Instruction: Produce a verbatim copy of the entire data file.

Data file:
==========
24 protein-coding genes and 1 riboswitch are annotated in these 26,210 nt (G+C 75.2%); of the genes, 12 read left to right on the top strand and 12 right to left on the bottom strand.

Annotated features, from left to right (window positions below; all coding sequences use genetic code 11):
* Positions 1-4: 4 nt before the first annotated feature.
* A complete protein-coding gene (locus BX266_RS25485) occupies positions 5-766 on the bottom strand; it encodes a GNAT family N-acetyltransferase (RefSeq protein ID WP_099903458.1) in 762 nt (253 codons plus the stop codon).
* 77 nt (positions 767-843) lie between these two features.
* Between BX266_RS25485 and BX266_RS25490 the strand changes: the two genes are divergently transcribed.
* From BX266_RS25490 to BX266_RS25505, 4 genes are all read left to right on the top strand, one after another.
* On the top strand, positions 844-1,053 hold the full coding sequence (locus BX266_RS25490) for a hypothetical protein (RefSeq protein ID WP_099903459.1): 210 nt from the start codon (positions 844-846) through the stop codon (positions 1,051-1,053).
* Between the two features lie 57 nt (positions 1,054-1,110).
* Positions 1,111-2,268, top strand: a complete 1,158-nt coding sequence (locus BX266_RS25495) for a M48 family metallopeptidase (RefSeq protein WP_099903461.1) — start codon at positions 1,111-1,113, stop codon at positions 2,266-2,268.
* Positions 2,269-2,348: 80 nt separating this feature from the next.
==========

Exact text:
24 protein-coding genes and 1 riboswitch are annotated in these 26,210 nt (G+C 75.2%); of the genes, 12 read left to right on the top strand and 12 right to left on the bottom strand.

Annotated features, from left to right (window positions below; all coding sequences use genetic code 11):
* Positions 1-4: 4 nt before the first annotated feature.
* A complete protein-coding gene (locus BX266_RS25485) occupies positions 5-766 on the bottom strand; it encodes a GNAT family N-acetyltransferase (RefSeq protein ID WP_099903458.1) in 762 nt (253 codons plus the stop codon).
* 77 nt (positions 767-843) lie between these two features.
* Between BX266_RS25485 and BX266_RS25490 the strand changes: the two genes are divergently transcribed.
* From BX266_RS25490 to BX266_RS25505, 4 genes are all read left to right on the top strand, one after another.
* On the top strand, positions 844-1,053 hold the full coding sequence (locus BX266_RS25490) for a hypothetical protein (RefSeq protein ID WP_099903459.1): 210 nt from the start codon (positions 844-846) through the stop codon (positions 1,051-1,053).
* Between the two features lie 57 nt (positions 1,054-1,110).
* Positions 1,111-2,268, top strand: a complete 1,158-nt coding sequence (locus BX266_RS25495) for a M48 family metallopeptidase (RefSeq protein WP_099903461.1) — start codon at positions 1,111-1,113, stop codon at positions 2,266-2,268.
* Positions 2,269-2,348: 80 nt separating this feature from the next.